Using Policy to Set Parameters

Ideally, employee handbooks or other documents contain an array of policies that place employees on notice as to the employer’s legally permissible expectations with respect to behavior, civility, and a workplace environment that is conducive to the attainment of the organization’s goals. Employers should consider having written policies on the following topics, among others:

  • EEO / Discrimination & Harassment Prevention
  • Procedure(s) for Employee Complaints
  • Whistleblowing
  • Code of Conduct / Bases for Disciplinary Action
  • Workplace Searches / Expectation of Privacy
  • Technology Usage Policy / Expectation of Privacy
  • Bulletin Boards / Intranet Use
  • Social Media
  • Public Relations (Authority to Represent the Employer’s Views)
  • Workplace Violence
  • Dress Code
  • Termination of Employment (At-Will Affirmation)

Specific statutory restrictions on employer policies may differ from state to state. For example, laws vary greatly with respect to rules about firearms. Employers with multistate operations are wise to consult with counsel about how to tailor policies to comply with the requirements of various state and local jurisdictions.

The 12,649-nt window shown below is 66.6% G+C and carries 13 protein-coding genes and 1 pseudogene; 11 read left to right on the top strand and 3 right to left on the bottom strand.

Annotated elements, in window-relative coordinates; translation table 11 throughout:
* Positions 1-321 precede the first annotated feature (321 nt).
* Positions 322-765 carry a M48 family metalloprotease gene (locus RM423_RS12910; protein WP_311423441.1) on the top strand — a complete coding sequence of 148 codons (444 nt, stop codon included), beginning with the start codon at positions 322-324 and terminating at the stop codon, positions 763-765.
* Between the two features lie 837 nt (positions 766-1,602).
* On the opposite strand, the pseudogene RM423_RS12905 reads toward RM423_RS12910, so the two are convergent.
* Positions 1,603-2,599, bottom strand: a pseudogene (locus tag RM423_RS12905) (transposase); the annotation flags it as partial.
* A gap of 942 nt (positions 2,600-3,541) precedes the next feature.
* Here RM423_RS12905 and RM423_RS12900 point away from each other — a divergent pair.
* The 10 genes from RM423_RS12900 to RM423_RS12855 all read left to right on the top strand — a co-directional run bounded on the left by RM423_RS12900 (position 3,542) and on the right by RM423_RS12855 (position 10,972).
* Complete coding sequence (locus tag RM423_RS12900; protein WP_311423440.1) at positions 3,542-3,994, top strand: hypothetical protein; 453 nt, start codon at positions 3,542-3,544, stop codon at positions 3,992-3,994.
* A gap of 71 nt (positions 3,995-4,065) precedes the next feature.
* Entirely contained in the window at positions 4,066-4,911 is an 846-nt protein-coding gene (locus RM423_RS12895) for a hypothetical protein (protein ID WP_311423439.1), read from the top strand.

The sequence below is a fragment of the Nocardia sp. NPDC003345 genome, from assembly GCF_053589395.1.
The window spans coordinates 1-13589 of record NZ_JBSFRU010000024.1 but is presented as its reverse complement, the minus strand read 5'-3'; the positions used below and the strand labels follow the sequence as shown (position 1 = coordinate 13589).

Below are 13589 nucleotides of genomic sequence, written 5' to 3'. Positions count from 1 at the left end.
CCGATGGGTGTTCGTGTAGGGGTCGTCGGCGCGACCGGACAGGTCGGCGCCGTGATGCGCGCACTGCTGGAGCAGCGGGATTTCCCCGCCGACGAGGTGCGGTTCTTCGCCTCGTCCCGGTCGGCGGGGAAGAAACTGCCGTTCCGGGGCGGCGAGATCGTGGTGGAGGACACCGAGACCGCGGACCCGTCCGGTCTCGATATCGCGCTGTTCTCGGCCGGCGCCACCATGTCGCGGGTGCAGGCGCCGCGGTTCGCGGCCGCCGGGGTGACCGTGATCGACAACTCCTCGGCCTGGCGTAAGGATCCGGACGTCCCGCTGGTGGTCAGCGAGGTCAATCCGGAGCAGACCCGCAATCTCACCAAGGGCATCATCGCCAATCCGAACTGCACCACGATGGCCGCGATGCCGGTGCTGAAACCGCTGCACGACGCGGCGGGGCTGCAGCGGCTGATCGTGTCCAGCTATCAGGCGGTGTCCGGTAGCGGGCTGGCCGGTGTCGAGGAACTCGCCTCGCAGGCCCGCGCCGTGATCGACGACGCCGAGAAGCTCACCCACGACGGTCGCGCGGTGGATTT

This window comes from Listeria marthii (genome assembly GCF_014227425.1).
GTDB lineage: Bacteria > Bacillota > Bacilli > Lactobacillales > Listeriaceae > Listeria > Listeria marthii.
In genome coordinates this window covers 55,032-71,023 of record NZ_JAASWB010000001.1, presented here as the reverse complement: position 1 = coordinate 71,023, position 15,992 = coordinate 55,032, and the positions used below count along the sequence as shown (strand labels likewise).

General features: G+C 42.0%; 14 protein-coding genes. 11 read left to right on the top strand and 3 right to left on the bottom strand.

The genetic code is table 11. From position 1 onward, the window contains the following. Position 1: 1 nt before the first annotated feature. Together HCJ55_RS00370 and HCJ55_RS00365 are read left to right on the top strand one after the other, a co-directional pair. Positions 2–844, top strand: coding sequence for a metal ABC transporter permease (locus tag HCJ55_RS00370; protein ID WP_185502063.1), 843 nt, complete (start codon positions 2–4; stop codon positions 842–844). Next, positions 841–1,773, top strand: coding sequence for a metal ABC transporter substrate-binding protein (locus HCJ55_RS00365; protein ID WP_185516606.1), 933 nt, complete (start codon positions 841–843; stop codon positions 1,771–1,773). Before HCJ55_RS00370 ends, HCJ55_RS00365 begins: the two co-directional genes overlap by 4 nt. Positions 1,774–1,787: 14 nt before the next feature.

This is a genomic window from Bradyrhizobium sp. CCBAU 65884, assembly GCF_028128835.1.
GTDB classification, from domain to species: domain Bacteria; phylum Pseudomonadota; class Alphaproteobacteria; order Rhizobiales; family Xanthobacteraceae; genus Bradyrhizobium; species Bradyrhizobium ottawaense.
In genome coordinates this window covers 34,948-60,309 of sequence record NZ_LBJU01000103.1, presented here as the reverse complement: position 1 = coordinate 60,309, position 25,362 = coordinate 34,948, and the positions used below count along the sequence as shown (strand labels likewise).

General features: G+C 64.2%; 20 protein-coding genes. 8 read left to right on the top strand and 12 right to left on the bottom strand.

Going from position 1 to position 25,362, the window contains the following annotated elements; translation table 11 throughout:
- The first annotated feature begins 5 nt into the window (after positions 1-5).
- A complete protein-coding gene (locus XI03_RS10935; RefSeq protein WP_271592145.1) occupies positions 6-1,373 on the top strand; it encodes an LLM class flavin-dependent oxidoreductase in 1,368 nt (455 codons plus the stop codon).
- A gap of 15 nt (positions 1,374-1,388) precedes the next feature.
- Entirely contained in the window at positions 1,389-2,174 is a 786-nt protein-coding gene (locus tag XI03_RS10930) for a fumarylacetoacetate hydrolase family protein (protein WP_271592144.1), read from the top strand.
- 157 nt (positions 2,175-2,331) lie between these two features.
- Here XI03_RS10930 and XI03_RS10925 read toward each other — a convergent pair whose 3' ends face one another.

Factors to Consider

When confronted with a situation in which an employee has done or said something offensive, an employer should proceed with an assessment of the conduct and the impact—or potential impact—of its response (or non-response). Among the questions to ask in making this assessment are:

  • Who is the employee, and what is that employee’s influence/reach?
    • Is the employee authorized to speak for the organization?
    • What is the employee’s role? (An employee who is a high-ranking corporate officer may be perceived as “speaking for the organization” even if the employee is not authorized to do so.)